Affective Computing and Interaction: Psychological, Cognitive and Neuroscientific Perspectives


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Christine L. Lisetti, Florida International University, School of Computing and Information Sciences, USA

International Journal of Synthetic Emotions, 3(1), 70-74, January-June 2012

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Fifteen years have passed since Rosalind Picard’s seminal first book on Affective Computing appeared (Picard, 1997; Lisetti 1998). Although in the 1990s the few visionaries interested in making connections between affective phenomena and computing were originally laughing matter in the research community (Picard, 2010), they have succeeded to establish what is now recognized as a dynamic interdisciplinary field of research. Affective Computing is now represented by one dedicated international conference (Tao, Picard, & Tan, 2005), two international journals (Gratch, 2010; Vallverdú, 2010), and many top rated conferences and journals regularly dedicate sessions and special issues to a variety of affective computing topics.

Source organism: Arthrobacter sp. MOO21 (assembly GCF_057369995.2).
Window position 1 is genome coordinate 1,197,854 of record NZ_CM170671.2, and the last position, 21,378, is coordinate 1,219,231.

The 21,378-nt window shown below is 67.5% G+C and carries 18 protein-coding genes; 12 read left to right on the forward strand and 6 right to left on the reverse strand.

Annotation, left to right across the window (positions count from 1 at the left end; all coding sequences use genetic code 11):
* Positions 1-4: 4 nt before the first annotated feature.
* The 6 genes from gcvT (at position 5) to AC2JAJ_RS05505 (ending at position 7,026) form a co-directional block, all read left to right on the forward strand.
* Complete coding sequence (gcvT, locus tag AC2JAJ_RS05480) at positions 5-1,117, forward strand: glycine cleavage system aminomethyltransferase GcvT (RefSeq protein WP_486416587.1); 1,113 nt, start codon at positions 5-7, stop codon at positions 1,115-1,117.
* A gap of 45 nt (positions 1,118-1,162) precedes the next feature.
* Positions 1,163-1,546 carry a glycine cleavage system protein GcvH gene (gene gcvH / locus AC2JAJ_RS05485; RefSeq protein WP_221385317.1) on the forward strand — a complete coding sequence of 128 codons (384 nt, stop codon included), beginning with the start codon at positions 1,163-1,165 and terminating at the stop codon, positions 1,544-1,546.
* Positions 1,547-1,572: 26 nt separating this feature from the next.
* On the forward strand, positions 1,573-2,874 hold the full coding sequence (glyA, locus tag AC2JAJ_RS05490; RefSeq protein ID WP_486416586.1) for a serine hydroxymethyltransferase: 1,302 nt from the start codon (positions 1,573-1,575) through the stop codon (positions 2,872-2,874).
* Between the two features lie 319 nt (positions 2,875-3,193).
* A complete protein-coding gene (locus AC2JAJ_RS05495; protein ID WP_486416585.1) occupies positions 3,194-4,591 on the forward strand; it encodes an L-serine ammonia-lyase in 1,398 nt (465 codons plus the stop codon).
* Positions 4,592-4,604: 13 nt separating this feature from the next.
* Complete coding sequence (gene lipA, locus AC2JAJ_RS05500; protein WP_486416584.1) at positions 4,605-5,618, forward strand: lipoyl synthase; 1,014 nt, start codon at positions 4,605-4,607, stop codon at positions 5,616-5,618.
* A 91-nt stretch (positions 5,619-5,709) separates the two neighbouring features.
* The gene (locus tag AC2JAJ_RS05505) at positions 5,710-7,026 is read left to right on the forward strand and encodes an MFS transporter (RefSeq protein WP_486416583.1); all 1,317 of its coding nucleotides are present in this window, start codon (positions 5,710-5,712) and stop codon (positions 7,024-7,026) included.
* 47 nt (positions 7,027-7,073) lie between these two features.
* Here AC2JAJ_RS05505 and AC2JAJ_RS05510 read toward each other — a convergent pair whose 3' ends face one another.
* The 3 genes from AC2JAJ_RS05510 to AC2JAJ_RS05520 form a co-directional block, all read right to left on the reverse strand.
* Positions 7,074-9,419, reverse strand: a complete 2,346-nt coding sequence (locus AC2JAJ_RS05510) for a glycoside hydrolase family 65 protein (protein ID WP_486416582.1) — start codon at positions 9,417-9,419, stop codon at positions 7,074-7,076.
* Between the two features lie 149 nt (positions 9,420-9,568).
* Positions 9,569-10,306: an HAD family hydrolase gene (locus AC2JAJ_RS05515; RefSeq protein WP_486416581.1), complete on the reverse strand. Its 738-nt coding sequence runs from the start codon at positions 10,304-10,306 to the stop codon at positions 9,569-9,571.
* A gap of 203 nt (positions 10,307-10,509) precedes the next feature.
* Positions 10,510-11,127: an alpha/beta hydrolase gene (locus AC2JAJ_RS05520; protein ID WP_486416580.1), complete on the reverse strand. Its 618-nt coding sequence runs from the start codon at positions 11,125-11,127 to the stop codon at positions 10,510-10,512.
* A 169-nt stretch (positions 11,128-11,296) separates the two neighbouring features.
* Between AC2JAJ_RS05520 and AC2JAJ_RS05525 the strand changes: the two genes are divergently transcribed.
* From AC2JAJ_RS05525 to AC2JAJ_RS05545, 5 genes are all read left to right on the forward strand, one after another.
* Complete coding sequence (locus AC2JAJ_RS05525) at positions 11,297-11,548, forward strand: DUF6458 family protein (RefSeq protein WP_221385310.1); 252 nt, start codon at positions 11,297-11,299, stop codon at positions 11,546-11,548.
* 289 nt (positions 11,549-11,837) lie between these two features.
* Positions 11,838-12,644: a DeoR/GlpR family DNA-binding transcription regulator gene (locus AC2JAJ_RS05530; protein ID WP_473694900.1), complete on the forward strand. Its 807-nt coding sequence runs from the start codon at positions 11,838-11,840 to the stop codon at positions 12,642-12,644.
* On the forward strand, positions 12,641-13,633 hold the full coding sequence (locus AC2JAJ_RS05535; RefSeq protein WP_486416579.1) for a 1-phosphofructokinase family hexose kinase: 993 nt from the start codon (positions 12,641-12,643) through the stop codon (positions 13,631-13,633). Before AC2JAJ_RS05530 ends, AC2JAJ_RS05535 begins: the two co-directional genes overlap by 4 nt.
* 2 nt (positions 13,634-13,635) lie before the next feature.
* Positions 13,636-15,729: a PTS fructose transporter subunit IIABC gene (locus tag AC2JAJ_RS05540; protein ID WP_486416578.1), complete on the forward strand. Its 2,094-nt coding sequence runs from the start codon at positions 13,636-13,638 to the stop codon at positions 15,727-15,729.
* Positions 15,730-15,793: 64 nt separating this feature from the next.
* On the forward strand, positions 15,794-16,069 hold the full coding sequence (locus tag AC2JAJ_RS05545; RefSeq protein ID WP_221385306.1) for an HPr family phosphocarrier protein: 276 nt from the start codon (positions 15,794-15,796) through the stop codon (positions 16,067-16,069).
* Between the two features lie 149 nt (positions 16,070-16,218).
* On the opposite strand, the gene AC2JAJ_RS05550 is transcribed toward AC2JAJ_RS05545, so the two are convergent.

In this excellent book, Didem Gökçay and Gülsen Yildirim have compiled an interdisciplinary collection of chapters, from authors of diverse scientific background, which thoroughly covers the topics in affective computing that focus on interaction (between humans, animals, or computational agents). Gökçay and Yildirim point out the many challenges that exist before we can build affective computers that can recognize and express emotions for more natural, effective, entertaining and healthy human-computer interactions. They make the welcomed argument that there is a need to move beyond the current trends in the field, which have focused on recognition of the user’s psychological affective state with machine learning of psychophysiological measures of user’s emotional signals (e.g. skin conductance, heart rate) according to some pre-determined categories of emotion (anger, happiness).